Over the past two decades Lyme disease has emerged as the most common vector-borne disease in the United States. It is currently endemic in at least 12 states, from Virginia in the South to Maine in the North, and Minnesota and Wisconsin in the West. The majority of cases are believed to be transmitted by nymphal ticks during late spring and early summer months of June, July, and August. Control methods currently focus on the…
Worldwide, about 800 million people lack access to an improved water source. In its most basic form, an improved water supply is a well or protected spring that protects water from outside contamination. Lack of access to clean water helps explain why15% of all deaths of children under 5 worldwide are caused by diarrheal diseases. While many factors are involved, water quality and quantity…
Infectious Disease and Climate
Human-induced climate change is altering precipitation patterns in most parts of the world (Stocker et al., 2013). In the future, climate change will likely exacerbate droughts (Trenberth et al., 2014; Dai, 2012) and drastically increase the likelihood of floods throughout many parts of South America, Africa and southern Asia (Hirabayashi et al., 2013) …
Already endemic in over 110 countries, and with almost 50 million cases annually, dengue fever continues to spread. Incidences have increased almost 30-fold in the past 50 years. Although rarely fatal, the disease costs Latin America and the Caribbean around $2.1 billion annually. Being a vector-borne disease, it is spread by mosquitos that frequently lay their eggs in standing water that is common near households in many tropical countries. Previous research has shown that dengue fever exhibits seasonal patterns, which means that climate change might affect its spread.
This presentation will describe interspecific interactions and trait evolution associated with encounters in nature between Aedes aegypti and Aedes albopictus, the most important vectors of dengue and chikungunya viruses. Effects of larval competition on dengue transmission in nature will also be discussed.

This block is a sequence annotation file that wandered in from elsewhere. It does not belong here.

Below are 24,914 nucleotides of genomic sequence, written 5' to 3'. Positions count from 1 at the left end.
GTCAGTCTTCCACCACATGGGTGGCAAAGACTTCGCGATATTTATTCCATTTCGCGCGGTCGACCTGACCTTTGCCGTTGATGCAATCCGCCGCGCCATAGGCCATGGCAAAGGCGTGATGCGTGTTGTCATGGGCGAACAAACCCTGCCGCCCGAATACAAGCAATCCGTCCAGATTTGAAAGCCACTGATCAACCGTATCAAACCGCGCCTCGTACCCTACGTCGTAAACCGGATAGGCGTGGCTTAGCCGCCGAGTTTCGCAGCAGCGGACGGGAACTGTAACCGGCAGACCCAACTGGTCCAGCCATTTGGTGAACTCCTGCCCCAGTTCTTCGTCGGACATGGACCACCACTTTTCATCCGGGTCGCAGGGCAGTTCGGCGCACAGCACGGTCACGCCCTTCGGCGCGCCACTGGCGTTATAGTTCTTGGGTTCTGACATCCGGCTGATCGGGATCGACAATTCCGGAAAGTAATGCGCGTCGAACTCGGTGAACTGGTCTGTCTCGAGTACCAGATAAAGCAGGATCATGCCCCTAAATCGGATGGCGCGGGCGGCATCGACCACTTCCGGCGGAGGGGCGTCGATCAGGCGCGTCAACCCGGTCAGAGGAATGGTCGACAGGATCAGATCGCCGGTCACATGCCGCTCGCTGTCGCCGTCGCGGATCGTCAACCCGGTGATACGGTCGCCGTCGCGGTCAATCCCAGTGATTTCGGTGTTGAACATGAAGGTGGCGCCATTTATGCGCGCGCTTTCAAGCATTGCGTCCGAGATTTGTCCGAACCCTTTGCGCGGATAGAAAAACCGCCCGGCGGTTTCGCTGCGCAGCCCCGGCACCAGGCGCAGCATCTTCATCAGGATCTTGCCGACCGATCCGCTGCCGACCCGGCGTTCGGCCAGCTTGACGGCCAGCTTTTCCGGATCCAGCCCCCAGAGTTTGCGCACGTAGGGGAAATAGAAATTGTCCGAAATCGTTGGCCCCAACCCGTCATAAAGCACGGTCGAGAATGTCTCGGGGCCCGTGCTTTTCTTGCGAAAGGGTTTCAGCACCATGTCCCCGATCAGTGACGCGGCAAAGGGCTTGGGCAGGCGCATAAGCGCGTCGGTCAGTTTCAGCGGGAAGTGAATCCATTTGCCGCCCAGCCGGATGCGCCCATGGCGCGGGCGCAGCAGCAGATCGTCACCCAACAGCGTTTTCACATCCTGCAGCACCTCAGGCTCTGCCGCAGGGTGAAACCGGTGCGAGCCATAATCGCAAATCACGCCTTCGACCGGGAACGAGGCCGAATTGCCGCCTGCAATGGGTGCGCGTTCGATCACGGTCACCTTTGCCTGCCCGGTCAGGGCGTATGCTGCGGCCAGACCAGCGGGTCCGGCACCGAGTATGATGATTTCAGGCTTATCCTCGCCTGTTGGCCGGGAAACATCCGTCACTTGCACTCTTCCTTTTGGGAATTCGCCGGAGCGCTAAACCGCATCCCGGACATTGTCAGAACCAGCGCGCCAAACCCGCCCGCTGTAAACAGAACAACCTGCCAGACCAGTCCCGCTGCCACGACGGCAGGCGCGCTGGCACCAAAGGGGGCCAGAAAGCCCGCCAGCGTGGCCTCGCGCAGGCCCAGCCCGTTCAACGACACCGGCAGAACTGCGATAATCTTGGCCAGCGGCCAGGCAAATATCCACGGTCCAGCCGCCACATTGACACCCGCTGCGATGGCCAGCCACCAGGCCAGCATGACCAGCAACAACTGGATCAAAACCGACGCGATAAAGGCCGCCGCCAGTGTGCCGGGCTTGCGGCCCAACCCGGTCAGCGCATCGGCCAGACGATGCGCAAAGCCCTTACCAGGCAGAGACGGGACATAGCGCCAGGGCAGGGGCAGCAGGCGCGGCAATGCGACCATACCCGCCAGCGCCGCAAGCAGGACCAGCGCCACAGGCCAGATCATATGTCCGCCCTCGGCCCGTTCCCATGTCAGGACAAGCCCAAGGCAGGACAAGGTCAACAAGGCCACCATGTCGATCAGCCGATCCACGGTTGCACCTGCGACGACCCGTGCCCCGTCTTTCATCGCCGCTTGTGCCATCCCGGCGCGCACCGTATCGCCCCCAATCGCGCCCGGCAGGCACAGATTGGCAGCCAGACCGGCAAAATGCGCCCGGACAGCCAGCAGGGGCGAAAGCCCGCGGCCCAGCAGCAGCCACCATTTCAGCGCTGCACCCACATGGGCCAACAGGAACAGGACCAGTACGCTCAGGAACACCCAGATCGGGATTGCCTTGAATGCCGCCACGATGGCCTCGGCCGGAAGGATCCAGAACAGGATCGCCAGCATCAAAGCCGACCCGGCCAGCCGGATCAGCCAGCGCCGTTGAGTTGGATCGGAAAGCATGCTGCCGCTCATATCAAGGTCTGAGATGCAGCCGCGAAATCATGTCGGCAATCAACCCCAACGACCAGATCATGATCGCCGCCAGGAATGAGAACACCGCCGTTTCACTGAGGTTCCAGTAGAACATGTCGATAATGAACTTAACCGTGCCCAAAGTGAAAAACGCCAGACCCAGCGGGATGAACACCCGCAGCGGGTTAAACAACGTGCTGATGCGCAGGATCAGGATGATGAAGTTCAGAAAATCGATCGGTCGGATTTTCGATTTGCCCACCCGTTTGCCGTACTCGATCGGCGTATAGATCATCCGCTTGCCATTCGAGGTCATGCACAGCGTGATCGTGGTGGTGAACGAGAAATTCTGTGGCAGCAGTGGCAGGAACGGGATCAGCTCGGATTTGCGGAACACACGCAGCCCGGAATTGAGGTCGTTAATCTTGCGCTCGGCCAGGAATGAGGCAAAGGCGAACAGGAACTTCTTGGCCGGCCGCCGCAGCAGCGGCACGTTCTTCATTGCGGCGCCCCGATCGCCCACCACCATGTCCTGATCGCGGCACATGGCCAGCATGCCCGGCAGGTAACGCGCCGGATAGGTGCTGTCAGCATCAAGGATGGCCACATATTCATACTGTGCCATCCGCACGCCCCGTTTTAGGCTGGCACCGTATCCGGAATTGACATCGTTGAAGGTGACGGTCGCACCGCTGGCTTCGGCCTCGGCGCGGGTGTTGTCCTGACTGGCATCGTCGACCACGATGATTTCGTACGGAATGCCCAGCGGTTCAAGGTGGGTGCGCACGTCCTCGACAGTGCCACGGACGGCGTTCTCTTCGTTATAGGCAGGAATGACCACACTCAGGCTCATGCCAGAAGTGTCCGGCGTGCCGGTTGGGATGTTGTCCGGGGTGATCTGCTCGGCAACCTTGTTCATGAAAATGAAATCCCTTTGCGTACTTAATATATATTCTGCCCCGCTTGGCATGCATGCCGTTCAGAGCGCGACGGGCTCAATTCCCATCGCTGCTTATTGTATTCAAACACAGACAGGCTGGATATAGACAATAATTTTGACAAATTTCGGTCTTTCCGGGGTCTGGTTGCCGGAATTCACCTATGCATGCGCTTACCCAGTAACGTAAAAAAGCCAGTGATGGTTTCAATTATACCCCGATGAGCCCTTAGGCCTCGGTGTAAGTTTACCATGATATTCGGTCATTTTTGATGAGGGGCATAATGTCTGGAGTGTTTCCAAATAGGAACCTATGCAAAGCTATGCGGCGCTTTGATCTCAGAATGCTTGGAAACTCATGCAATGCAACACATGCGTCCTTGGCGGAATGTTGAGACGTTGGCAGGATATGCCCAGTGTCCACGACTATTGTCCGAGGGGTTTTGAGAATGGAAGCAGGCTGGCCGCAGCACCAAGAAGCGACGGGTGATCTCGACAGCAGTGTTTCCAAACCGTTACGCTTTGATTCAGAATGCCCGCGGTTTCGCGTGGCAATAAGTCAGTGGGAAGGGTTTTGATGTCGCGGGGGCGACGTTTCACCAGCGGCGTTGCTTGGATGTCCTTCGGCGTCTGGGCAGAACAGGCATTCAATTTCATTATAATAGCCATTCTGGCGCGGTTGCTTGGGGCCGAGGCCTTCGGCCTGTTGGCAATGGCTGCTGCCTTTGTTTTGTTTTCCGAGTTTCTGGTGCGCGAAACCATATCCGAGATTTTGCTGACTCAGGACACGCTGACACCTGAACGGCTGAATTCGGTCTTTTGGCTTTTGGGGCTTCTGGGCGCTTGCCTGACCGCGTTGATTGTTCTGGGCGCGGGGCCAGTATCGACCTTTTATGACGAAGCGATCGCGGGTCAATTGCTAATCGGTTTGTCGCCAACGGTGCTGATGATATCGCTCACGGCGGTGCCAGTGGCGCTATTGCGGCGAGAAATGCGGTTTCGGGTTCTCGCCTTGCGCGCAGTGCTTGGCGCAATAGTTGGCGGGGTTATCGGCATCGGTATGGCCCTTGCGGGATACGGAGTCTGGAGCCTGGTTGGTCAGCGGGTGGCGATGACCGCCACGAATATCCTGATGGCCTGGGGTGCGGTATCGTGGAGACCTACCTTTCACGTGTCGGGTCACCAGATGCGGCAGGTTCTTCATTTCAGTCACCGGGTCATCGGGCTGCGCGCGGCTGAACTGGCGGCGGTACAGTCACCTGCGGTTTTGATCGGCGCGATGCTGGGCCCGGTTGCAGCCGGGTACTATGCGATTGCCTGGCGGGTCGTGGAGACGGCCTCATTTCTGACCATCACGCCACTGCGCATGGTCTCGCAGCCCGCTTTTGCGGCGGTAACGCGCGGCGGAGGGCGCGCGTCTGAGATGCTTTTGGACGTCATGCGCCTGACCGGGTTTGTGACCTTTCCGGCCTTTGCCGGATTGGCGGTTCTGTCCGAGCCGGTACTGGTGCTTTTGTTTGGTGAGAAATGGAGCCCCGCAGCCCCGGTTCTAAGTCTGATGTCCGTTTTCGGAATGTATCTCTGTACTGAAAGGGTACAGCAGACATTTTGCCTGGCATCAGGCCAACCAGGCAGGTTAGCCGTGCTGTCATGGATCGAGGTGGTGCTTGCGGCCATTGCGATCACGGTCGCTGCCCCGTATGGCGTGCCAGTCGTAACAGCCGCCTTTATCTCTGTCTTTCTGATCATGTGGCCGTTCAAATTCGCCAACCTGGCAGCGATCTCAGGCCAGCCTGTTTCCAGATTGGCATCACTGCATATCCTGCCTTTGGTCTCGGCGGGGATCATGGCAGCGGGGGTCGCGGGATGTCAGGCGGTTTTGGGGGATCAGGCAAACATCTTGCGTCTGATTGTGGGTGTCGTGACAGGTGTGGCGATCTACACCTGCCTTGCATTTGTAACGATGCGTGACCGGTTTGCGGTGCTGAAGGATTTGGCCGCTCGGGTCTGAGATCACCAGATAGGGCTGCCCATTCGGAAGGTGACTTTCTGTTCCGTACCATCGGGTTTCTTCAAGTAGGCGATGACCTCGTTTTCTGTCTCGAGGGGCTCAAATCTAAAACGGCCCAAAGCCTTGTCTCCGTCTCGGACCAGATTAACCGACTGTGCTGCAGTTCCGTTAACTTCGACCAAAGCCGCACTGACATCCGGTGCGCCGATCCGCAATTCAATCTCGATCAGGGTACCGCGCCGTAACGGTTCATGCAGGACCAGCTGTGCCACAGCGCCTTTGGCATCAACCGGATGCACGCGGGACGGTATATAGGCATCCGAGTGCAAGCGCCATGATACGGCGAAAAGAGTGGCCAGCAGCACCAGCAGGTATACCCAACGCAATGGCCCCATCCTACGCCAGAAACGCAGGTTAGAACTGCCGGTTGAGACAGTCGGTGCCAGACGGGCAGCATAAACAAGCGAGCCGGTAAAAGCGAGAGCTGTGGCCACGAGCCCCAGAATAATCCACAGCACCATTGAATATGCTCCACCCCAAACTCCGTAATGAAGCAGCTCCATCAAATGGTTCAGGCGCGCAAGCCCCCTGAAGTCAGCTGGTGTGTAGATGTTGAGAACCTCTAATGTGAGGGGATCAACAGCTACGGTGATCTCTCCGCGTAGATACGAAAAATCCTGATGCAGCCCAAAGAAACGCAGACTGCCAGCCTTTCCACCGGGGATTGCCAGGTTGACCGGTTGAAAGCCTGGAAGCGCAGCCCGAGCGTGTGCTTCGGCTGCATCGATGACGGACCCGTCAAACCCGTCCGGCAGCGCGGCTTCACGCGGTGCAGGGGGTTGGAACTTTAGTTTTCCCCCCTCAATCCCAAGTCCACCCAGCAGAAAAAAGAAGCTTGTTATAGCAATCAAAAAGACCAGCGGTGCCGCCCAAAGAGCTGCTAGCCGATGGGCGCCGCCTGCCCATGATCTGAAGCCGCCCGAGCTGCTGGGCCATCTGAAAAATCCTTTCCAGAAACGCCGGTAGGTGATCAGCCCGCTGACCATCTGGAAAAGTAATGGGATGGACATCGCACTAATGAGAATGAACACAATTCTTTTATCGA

Mosquito biology, especially ecology and behavior, is the focus of Phil Lounibos’s laboratory located in Vero Beach, Florida.
Climate scientists predict that climate change will lead to increased variability in precipitation over much of South America. Research by Carlton et al (2013) on residents of northwestern rural Ecuador who rely on streams and rivers for their drinking water shows how those changes might impact water quality and associated rates of diarrhea, a water-related disease which leads to approximately 1 million deaths of young children worldwide each year. The study further highlighted curious dynamics involving precipitation and water-borne disease.
How the vectors and ecology of infectious disease alter as the globe warms is one of the most poorly understood topics in climate change science, but most important for human health. Globally, infectious disease accounts for 1/3 of the 52 million people who die each year1, most of them in the lower latitudes. Recent experience with West Nile Virus in our own country reminds us how fast a new disease can spread, and the opportunities for it to do so in a warming world.
Kevin Lafferty is an ecologist with the US Geological Survey. He is also adjunct faculty at UC Santa Barbara where he helps run the ecological parasitology research group and mentors a half dozen PhD students. His research interests include how infectious diseases interact with food webs, conservation, marine ecology, human health, climate change, and biodiversity.